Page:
I noticed two financial matters from last night's meeting. The first is that the museum's endowment has assigned over a quarter of its asset allocation, in both its restricted and unrestricted funds, to hedge fund investments. That is worrisome. Hedge funds tend to underperform their benchmark indexes over time and the fees investors pay for them are exhorbitant. My second concern is that the museum intends to reduce its unrestricted fund to zero as the debt incurred to pay off the museum's relocation from Golden Gate Park is paid off through 2040. They intend to commit the entire endowment to restricted use after that date. My understanding of the word "restricted" is that donor funds in that category can only be used for specific exhibits or programs. I know that some donors like to set restrictions when they grant gifts because they like certain programs. If it were up to me, some balance of any non-profit endowment would remain unrestricted to give the institution flexibility in addressing future needs. It's not up to me after all, until someday when I'm wealthy enough to donate at a level that will obtain a seat on San Francisco's Asian Art Commission.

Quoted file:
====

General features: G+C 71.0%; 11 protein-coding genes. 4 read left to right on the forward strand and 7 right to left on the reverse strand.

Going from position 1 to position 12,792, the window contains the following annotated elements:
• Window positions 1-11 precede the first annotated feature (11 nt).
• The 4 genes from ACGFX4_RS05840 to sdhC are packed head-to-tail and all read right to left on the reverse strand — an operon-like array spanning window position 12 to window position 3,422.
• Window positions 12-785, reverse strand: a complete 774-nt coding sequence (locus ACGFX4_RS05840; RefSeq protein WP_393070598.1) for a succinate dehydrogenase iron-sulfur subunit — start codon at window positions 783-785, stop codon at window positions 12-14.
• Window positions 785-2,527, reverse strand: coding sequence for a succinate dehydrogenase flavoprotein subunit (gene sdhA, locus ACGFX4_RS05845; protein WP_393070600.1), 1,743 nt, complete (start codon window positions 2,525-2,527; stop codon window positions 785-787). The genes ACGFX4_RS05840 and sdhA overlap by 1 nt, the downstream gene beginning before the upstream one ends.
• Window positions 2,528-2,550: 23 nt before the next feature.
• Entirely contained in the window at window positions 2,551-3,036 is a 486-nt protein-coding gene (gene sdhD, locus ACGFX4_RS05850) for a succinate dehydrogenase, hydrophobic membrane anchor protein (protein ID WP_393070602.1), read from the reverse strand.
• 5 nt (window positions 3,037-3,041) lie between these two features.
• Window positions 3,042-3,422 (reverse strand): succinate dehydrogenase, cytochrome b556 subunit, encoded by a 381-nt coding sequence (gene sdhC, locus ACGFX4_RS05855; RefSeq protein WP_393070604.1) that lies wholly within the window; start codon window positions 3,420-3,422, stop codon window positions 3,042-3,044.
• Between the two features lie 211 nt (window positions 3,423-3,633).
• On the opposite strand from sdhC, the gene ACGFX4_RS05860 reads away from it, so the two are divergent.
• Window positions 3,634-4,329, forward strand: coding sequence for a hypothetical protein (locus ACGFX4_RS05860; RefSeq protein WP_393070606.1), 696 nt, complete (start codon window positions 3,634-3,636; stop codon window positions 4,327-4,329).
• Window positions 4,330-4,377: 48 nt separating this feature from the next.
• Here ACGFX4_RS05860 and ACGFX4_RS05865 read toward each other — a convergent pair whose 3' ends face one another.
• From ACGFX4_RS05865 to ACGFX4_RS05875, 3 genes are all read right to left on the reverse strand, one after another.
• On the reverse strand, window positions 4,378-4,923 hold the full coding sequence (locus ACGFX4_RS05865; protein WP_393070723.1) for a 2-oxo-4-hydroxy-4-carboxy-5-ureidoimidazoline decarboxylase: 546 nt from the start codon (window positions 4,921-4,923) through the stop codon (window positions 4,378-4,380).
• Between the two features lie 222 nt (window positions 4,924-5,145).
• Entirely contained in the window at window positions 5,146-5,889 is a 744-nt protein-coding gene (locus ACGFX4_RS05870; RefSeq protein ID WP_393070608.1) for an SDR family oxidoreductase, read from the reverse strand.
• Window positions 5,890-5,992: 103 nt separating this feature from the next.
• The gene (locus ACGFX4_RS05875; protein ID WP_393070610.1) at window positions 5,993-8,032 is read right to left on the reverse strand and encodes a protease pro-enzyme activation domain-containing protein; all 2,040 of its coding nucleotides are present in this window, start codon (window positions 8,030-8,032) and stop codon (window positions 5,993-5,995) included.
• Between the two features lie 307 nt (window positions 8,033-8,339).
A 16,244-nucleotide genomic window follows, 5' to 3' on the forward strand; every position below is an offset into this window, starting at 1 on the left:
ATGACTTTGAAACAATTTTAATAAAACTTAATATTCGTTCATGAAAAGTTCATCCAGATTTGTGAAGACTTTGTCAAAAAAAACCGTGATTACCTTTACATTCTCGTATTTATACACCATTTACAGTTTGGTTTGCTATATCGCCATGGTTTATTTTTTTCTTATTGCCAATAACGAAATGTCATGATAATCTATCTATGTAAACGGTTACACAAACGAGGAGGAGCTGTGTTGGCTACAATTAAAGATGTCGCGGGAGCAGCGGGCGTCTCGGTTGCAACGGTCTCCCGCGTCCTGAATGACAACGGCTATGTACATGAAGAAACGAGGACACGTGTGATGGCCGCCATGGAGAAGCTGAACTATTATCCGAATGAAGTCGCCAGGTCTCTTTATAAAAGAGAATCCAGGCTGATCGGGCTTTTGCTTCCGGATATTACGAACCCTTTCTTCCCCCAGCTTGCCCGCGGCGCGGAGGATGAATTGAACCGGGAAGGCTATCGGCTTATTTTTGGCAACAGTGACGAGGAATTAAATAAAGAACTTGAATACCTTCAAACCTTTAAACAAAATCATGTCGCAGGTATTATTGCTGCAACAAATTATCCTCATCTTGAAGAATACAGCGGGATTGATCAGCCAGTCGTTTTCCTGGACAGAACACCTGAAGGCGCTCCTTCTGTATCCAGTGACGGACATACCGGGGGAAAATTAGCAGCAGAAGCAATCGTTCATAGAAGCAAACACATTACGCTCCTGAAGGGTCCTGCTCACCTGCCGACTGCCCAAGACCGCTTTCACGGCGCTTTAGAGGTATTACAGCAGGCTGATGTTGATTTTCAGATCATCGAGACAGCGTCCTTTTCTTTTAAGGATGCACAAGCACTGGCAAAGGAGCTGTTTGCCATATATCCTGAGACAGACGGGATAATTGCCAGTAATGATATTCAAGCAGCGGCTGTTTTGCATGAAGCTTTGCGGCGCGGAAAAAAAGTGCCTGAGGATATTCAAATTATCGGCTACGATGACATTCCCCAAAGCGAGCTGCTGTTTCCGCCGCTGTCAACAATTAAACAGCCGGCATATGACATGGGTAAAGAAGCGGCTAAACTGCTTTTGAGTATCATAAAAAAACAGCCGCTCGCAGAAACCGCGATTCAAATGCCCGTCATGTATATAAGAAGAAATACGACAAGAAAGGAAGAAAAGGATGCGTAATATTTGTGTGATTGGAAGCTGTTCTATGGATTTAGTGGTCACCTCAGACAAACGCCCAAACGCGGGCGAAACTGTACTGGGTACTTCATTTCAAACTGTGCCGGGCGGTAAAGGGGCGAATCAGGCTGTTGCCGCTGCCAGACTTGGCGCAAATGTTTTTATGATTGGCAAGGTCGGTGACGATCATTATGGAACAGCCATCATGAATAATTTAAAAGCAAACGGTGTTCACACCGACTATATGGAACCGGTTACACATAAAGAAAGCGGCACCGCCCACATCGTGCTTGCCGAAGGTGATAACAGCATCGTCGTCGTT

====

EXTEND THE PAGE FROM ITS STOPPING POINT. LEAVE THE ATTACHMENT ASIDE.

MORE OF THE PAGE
I did a double-take when the annual report described the KPIs the museum uses to measure success. My bias as a private sector finance guy is to default to metrics like ticket sales, gift shop revenue, and donations as the primary measures of success. The museum weights its non-financial KPIs like event attendance and website visits as equivalent to its financial metrics. Their mission is to bring art to the public, not just make money. I respect a non-profit that can increase its attendance and program offerings while breaking even if its endowment's ROI is at least beating inflation.
The Asian Art Museum is one of The City's jewels. I wrote it into my will years ago and that's why some of the big-shots running the place like having me around.